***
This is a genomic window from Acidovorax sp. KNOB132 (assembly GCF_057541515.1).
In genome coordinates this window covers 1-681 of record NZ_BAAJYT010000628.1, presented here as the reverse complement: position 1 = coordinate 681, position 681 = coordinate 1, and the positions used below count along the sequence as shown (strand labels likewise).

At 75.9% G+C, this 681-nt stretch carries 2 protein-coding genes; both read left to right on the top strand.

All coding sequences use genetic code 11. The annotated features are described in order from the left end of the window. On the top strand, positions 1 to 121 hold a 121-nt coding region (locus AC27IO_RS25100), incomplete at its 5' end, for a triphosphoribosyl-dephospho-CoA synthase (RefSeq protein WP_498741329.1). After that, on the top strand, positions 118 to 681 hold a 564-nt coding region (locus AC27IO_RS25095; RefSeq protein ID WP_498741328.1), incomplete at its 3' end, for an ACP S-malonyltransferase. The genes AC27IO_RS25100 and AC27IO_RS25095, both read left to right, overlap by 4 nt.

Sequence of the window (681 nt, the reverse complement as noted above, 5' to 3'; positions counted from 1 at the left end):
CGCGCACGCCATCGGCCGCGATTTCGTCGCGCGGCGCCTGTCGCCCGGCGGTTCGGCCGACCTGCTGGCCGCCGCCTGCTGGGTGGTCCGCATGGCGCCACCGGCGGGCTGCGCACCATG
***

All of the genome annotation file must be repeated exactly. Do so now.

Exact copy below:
This is a genomic window from Acidovorax sp. KNOB132 (assembly GCF_057541515.1).
In genome coordinates this window covers 1-681 of record NZ_BAAJYT010000628.1, presented here as the reverse complement: position 1 = coordinate 681, position 681 = coordinate 1, and the positions used below count along the sequence as shown (strand labels likewise).

At 75.9% G+C, this 681-nt stretch carries 2 protein-coding genes; both read left to right on the top strand.

All coding sequences use genetic code 11. The annotated features are described in order from the left end of the window. On the top strand, positions 1 to 121 hold a 121-nt coding region (locus AC27IO_RS25100), incomplete at its 5' end, for a triphosphoribosyl-dephospho-CoA synthase (RefSeq protein WP_498741329.1). After that, on the top strand, positions 118 to 681 hold a 564-nt coding region (locus AC27IO_RS25095; RefSeq protein ID WP_498741328.1), incomplete at its 3' end, for an ACP S-malonyltransferase. The genes AC27IO_RS25100 and AC27IO_RS25095, both read left to right, overlap by 4 nt.

Sequence of the window (681 nt, the reverse complement as noted above, 5' to 3'; positions counted from 1 at the left end):
CGCGCACGCCATCGGCCGCGATTTCGTCGCGCGGCGCCTGTCGCCCGGCGGTTCGGCCGACCTGCTGGCCGCCGCCTGCTGGGTGGTCCGCATGGCGCCACCGGCGGGCTGCGCACCATG